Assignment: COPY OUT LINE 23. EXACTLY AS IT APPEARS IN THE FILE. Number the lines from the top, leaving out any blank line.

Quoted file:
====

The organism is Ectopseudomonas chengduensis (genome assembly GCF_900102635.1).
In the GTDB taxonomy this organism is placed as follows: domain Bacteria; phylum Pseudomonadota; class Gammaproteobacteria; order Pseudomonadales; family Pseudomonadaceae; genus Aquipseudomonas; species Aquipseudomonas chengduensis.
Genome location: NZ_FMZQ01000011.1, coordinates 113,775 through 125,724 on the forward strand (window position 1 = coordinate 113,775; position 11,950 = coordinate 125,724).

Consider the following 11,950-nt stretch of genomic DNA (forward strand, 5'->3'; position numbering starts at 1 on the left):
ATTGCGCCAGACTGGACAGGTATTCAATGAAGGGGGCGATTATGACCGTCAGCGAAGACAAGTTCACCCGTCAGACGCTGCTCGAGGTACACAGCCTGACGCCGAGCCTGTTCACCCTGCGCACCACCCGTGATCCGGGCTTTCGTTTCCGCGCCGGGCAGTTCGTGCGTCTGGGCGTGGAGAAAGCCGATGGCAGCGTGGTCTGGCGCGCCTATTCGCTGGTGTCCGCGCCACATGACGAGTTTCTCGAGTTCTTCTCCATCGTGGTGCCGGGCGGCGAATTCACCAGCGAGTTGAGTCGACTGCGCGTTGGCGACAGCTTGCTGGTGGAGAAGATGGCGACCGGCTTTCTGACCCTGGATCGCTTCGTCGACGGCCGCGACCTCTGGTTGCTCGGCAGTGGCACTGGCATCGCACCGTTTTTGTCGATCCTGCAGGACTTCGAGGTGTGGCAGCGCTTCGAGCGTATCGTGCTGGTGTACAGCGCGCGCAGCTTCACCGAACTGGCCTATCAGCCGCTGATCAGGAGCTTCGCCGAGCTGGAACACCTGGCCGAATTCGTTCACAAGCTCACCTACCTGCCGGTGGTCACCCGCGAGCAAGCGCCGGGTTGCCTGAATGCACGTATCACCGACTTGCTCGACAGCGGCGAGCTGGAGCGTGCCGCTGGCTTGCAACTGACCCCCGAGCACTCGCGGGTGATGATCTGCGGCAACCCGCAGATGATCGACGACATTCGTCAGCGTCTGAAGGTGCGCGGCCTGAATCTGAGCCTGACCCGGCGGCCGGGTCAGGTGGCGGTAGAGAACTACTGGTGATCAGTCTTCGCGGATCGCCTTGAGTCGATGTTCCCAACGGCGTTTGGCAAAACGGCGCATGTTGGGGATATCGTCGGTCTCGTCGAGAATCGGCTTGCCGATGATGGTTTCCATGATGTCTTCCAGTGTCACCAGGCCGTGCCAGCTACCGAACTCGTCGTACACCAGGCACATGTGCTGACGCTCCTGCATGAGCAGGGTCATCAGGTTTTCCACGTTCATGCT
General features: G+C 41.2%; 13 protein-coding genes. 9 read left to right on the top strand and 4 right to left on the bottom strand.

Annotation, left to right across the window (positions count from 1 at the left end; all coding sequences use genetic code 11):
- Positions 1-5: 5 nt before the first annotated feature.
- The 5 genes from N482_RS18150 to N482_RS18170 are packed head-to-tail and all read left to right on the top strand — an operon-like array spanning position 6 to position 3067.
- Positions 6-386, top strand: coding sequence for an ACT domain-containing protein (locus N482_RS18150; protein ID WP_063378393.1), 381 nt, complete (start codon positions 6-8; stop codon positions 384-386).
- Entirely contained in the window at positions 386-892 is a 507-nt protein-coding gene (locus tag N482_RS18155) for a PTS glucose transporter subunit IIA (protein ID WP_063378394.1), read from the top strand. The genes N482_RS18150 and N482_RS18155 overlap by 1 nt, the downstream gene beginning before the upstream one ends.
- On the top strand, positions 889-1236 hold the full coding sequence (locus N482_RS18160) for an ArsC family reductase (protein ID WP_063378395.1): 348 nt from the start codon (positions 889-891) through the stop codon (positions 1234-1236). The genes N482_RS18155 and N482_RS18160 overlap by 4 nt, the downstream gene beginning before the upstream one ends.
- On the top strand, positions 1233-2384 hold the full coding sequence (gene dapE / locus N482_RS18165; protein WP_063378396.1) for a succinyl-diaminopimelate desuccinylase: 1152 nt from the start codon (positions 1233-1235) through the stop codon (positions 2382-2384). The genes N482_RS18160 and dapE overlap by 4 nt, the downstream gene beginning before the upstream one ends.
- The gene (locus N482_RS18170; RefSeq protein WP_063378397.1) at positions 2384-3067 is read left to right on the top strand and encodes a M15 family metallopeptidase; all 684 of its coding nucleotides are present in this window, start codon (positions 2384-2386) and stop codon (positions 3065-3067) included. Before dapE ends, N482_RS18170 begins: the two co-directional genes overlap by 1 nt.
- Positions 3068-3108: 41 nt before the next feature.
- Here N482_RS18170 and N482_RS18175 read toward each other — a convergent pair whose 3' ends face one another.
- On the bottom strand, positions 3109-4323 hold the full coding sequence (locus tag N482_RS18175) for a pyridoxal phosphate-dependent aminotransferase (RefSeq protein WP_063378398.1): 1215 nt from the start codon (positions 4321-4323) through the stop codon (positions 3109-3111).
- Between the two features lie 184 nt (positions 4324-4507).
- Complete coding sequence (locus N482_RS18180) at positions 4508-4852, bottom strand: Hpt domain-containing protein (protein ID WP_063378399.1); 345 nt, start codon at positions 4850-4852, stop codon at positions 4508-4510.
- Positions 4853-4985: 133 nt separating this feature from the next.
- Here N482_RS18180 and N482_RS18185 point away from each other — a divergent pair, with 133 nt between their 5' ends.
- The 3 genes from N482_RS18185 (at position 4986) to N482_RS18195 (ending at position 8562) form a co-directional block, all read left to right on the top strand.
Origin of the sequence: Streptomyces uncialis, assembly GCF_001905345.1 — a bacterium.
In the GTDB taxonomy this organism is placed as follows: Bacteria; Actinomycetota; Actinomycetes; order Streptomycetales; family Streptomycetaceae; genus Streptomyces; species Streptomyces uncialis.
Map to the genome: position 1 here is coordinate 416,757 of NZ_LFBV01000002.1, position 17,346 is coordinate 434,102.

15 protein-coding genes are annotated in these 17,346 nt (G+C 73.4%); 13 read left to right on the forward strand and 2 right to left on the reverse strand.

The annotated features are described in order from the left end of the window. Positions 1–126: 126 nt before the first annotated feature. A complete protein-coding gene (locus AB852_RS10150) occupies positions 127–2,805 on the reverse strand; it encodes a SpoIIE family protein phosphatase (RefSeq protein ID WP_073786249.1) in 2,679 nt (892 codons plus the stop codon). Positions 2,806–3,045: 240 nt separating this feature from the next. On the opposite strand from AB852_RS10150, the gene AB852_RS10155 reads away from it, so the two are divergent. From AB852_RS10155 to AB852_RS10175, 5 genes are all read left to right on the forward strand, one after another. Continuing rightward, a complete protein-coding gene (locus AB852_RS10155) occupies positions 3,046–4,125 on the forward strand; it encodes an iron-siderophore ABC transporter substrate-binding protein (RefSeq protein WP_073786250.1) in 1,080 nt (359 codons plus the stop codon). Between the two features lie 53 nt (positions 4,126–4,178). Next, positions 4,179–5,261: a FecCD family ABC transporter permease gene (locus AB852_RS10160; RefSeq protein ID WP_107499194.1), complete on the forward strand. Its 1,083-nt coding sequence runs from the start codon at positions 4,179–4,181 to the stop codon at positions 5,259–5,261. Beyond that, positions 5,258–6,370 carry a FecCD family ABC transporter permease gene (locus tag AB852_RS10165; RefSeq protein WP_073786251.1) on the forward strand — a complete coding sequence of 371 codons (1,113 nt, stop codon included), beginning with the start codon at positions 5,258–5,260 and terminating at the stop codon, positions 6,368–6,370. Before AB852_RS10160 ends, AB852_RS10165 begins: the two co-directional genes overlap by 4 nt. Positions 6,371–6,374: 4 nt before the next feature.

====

Origin of the sequence: Streptomyces uncialis, assembly GCF_001905345.1 — a bacterium.